But perhaps the most exciting thing about the platform is what it provides to indigenous peoples and local communities- a seat at the table. The platform is expected to build the capacity of indigenous people and local communities so that they can engage in the UNFCCC process. The platform is also expected to build the capacities of Parties to meet their NDCs under the Paris agreement.

indigenous-peopleWhat does this mean? It sounds like there is finally going to be a collaborative effort between Parties and indigenous people and local communities to address climate change- both in terms of mitigation and adaptation. Speculating as to what co-benefits may flow from this, it seems evident that Parties must now seriously take up the issue of land tenure with respect to the indigenous communities within their respective states. Perhaps indigenous populations will finally gain the security of holding enforceable rights to their traditional, native territories- ensuring the continuation of their culture.
The platform is a win for the climate and indigenous populations.

The Value of a Tree

How much is a tree worth?  How do you calculate its value?  Board feet?  Ecoservices?

PNW ForestFor many people advocating for the implementation of REDD+, the value of a forest is great.  Forests in developing countries like Myanmar, Papua New Guinea and Mongolia are recognized for their vital role in protecting water sources, sequestering carbon, and controlling erosion.  The forests are also valued because they provide ecosystem services and protect biodiversity.  These benefits individually and collectively act as a buffer to the effects of climate change – creating a resilient ecosystem.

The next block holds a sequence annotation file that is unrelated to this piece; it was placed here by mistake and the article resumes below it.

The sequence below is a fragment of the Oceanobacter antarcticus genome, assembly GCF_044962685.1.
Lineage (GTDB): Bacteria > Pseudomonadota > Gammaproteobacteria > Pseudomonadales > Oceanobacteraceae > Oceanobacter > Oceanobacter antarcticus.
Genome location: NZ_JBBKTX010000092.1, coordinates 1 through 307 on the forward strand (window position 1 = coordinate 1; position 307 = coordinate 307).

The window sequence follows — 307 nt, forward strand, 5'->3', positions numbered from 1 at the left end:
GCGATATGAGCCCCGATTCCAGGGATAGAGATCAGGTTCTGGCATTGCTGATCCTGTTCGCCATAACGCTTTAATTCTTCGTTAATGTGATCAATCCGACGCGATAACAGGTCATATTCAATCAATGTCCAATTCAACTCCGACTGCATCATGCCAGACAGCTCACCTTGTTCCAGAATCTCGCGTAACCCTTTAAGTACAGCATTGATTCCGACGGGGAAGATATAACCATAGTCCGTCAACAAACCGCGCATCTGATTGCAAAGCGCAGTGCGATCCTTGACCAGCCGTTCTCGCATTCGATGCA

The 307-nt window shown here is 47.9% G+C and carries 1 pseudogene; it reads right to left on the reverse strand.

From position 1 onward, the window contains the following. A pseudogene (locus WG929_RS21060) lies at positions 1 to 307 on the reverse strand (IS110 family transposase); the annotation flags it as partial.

But what about the value of a tree?  More importantly, how should developed states value their trees and forests? The Temperate forests of Oregon and Washington and the Boreal forests of Alaska are considered global champions for climate change mitigation.  Yet the timber industry as well as the state and federal agencies that manage forests on public lands value a tree and even entire forest by extractable board footage.  Simply put, the value of a tree is determined by the immediate profit that can be realized by its removal as well as the jobs created in the process.  Little to no account is given to intangible worth like ecosystem services and the forests’ rich biodiversity.  Given less consideration are unforeseeable future benefits like a stable climate.